"It turns out there's a lot of pent-up desire," he said on "Conan."
Teaching The Greeks And Critical Thinking -- Part 12: Can You Be a Good Person if You Don't Believe in an Afterlife?
Student: It's kind of creepy when you think about it -- having someone invisible right in your home and eavesdropping on
"It comes from the sounds," he said. "If there's anything that's mystical about the whole experience, it's the creating of
The anthropologist Tanya Luhrmann wrote a New York Times op-ed recently about all of my favorite topics: dreams, sleep, religion, psychology, culture, and science. I wrote a letter in response, focusing on the religious studies angle of her argument. There's an intriguing psychological angle, too: a great deal of research shows that people's attitudes about dreams can have a direct impact on the their dream recall frequency.
The argument from ignorance is a logical fallacy, also known as the God-of-the-gaps argument, whereby someone says, "I am unaware of a natural explanation for [some phenomenon]; therefore we have evidence for the supernatural."
Secular prophecies to the contrary, religion is not going away. And despite the hopes of certain nostalgic believers, religion will not regain, at least in the West, the social ascendancy it once enjoyed.
Science is naturally skeptical, initially couched in doubt. Though doubt might be a stumbling block for science, it is a stepping stone for faith.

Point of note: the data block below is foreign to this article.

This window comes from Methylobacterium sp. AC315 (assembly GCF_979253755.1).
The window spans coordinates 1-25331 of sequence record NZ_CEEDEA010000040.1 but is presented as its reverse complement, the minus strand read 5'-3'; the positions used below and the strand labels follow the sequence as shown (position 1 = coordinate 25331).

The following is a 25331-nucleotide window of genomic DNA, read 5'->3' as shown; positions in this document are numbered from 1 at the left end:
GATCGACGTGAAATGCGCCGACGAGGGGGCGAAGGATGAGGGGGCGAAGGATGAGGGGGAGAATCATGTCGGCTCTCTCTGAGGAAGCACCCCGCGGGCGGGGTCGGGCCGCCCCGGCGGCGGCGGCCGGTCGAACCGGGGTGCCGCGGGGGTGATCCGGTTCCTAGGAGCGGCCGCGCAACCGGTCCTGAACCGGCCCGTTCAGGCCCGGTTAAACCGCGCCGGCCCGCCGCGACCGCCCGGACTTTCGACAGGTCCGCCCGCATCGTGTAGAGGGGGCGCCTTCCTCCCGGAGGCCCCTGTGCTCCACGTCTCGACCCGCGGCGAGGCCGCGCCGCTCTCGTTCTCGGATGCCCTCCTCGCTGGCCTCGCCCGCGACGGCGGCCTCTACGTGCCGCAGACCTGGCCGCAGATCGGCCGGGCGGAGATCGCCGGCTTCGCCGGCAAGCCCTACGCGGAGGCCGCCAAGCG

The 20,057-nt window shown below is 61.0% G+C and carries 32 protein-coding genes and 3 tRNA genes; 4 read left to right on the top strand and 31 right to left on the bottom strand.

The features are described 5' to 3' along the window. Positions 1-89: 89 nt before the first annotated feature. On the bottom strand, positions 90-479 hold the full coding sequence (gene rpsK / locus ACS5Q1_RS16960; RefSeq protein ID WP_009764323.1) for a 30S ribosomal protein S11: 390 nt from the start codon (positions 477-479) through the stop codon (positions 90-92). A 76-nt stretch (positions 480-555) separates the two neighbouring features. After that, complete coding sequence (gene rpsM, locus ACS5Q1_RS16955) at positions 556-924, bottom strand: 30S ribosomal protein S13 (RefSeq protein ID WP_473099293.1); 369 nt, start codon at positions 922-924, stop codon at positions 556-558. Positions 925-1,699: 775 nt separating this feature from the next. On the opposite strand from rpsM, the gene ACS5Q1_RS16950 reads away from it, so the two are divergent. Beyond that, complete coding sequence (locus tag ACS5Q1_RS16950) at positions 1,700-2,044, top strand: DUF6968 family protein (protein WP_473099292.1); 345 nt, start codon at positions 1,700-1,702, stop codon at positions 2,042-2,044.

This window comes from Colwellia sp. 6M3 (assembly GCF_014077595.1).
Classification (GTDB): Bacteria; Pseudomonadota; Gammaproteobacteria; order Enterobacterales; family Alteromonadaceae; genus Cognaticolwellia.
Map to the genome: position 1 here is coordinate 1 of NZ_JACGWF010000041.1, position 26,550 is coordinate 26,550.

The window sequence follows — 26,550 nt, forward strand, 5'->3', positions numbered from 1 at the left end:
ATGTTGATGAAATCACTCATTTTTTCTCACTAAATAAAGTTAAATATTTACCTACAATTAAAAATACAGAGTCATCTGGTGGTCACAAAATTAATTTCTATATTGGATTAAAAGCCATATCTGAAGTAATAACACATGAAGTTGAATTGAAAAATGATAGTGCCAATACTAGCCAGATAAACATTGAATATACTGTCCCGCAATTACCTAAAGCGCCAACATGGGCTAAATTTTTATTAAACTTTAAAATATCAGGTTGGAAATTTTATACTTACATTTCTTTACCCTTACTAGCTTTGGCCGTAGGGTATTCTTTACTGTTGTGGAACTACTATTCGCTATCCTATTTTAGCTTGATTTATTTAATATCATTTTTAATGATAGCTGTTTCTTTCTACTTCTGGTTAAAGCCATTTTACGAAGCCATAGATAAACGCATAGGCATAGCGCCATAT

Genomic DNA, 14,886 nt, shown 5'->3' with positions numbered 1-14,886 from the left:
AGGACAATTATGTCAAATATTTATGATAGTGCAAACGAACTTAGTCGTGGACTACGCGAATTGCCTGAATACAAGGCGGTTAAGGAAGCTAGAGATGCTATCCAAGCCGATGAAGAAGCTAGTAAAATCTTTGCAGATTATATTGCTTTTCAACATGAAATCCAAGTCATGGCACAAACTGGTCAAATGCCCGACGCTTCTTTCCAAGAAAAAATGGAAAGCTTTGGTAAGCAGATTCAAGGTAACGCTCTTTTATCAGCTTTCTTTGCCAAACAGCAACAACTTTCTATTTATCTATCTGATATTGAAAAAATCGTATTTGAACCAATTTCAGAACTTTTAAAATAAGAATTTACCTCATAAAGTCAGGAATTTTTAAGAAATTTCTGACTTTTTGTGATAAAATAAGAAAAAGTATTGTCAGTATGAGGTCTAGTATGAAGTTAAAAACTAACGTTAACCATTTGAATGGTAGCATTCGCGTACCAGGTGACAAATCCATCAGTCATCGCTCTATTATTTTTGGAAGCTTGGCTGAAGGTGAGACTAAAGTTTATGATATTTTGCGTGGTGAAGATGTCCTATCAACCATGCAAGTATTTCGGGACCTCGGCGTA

I offer this thought as a guide: whatever your worship, ask yourself, "did my heart express itself today?" If so, you have truly prayed.
My views about God, my feelings about myself and others, and my views regarding the universe shifted, or better, morphed into something infinitely more meaningful than I could have ever imagined.
By Ron Csillag Religion News Service (RNS) Dirt at an ancient holy site in Chimayo, N.M. reputedly cures a woman's rare bone
The truth is, religions are both different and alike, depending on where one looks. And we need to look at the whole picture, because when we lean too far in either direction we lose our balance.
For many today, organized religions are not providing the experience described above; perhaps it is because there is too much attention directed toward the interpretation of ancient texts.
Sometimes you experience a desire for God in very common situations: for example, standing silently in the snowy woods on a winter's day, finding yourself moved to tears during a movie, recognizing a strange sense of connection during a church service...
The spiritual experience usually comes about in altered states, but what does the recurring substance of the experience signify? What is that "something deeper and larger than ourselves" to which the experience seems to connect us?